David B. Armstrong (Co-Host): It’s funny, because, you know, I have a military background. And one of the things I saw just went in with the National Defense Authorization Act was the cancellation of the mandatory COVID vaccines. And I was joking with one of my friends yesterday, I was like, so all the Marines are standing in line, talking about “oh, well, we don’t have to get the COVID vaccine anymore” as they’re standing in line for their mandatory flu shot. Yeah. That’s kind of funny.
Bob Stein (Guest): I think that’s more of a recruiting issue than anything else.
David B. Armstrong (Co-Host): Absolutely. So, what are your thoughts on inflation? One of the things I find really interesting about inflation, and this ties back to legislation, is that we saw the peak, and then just an astronomical increase in empty money supply hitting the system in April of 2020, and then it tapered down very, very quickly. And I think there is a definite lag, let’s call it a year and a half, for inflation to catch up and sort of match the reduction in M2, and we’re there right now. Are we actually seeing the possibility that inflation could be coming down faster than what the Fed is thinking is going to happen or they’re reacting to in terms of interest rates?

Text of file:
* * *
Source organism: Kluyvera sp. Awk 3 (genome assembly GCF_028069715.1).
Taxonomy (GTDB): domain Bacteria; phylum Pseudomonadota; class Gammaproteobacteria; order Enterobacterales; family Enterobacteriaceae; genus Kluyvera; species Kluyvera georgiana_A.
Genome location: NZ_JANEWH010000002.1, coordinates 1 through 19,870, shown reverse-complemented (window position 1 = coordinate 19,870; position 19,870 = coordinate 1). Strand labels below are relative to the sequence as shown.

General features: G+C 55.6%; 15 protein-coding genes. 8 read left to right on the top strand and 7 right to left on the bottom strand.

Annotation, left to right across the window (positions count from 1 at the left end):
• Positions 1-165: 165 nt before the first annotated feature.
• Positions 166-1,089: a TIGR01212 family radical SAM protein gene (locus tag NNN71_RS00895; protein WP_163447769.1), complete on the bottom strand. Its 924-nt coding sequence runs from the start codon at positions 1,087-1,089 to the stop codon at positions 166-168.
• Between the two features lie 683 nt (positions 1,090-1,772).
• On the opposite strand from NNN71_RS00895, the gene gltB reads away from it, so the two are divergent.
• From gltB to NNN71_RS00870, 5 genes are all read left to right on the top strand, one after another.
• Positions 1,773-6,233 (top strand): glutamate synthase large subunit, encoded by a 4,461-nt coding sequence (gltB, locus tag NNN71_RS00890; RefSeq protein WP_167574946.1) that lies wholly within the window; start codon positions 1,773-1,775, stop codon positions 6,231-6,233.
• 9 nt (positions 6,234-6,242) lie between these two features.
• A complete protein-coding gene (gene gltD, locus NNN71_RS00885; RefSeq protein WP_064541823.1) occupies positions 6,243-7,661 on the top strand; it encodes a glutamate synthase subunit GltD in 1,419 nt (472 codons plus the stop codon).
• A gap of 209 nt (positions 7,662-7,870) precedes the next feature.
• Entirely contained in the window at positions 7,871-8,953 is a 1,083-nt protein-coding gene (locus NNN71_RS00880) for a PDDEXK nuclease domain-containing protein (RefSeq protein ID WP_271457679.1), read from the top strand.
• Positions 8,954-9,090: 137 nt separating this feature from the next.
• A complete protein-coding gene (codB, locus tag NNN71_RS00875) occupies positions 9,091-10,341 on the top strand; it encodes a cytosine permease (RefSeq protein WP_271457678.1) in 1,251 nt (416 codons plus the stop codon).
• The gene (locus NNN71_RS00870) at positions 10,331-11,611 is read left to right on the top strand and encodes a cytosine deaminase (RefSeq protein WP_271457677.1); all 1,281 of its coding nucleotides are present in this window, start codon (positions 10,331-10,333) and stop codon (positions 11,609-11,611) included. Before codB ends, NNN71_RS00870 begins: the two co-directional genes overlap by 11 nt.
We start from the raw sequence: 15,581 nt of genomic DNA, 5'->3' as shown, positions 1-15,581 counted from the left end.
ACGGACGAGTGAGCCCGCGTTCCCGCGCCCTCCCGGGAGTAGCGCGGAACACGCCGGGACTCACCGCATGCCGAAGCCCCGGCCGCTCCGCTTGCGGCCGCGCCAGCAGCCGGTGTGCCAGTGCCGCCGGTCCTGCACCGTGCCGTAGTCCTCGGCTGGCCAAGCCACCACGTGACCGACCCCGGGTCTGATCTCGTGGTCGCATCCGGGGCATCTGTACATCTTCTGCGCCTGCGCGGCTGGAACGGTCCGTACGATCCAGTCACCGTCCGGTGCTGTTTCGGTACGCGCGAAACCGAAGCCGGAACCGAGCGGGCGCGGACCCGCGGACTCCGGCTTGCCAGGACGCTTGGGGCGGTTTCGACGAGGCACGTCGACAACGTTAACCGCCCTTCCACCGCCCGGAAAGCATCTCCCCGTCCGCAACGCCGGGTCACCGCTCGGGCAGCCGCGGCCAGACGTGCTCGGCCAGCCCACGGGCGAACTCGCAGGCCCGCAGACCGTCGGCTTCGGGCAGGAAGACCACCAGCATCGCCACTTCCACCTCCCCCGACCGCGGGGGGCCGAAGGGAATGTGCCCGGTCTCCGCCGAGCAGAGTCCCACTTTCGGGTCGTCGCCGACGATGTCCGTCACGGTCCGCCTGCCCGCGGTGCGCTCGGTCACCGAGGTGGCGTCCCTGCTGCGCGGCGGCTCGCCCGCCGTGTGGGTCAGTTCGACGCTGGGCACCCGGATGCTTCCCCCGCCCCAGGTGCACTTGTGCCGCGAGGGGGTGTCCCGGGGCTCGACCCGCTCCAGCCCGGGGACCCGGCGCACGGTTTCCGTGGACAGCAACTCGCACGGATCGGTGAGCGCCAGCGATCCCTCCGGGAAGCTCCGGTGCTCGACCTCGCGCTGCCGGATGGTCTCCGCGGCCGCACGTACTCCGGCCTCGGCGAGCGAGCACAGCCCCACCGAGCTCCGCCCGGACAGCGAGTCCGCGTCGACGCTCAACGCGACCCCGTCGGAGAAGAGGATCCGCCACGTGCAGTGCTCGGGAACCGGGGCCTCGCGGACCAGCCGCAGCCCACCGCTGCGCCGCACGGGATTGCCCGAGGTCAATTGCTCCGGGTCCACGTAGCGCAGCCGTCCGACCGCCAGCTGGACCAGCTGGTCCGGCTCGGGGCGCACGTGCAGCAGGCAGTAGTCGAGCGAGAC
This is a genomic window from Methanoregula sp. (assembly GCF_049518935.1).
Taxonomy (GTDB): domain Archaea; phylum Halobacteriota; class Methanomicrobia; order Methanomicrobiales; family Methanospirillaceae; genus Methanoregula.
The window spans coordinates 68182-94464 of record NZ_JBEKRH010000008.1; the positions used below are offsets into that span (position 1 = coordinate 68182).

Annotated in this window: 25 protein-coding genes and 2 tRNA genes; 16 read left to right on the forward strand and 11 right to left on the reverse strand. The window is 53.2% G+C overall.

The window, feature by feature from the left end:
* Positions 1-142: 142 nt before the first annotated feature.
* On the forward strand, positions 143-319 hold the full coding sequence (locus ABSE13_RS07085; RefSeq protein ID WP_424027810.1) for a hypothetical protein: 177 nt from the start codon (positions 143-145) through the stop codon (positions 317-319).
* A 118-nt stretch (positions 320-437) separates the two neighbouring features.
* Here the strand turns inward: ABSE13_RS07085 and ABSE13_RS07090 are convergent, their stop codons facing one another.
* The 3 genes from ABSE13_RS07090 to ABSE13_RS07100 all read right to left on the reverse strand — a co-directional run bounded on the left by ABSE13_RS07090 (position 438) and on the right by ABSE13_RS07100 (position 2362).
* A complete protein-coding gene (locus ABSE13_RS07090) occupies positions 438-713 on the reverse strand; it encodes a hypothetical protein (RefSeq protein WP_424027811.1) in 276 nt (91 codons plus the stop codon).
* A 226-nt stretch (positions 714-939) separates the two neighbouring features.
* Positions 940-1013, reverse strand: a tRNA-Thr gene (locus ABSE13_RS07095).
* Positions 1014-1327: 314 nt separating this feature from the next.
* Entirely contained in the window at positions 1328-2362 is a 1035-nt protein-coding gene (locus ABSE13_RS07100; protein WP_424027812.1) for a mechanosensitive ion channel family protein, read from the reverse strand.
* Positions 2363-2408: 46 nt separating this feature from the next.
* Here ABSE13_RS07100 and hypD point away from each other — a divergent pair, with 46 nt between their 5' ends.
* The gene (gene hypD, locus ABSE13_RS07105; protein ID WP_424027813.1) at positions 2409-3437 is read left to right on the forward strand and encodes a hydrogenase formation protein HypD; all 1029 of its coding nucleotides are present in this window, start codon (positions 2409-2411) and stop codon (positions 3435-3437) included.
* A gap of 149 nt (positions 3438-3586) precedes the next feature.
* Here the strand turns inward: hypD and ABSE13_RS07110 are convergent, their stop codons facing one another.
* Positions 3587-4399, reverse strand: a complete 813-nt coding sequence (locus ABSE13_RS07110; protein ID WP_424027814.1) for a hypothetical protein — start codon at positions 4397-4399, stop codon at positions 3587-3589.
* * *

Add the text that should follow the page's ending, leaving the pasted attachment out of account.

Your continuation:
Bob Stein (Guest): So, here’s what I’m expecting. We had 7% CPI inflation last year; this year, we’re going to finish around 7.4 or 7.5%, something like that, at the end of the calendar year, for December, so they’ll be released in January. I’m estimating a four and a quarter percent increase for next year. As a result, it will be higher than the Fed anticipates. So if you want to translate my CPI forecast and to the measure that the Fed follows, called the PCE deflator. So that would be about 4% PCE in my forecast. The Fed will have a new forecast that comes out on Wednesday, I expect their forecast for next year to be 3% or lower. So I’m forecasting more inflation next year than the Fed is anticipating for next year. But it will be down. It will be clearly down from the past couple of years, we’re starting to run low on that extra M2 money supply measure that the Fed injected into the economy in 2020 and 2021.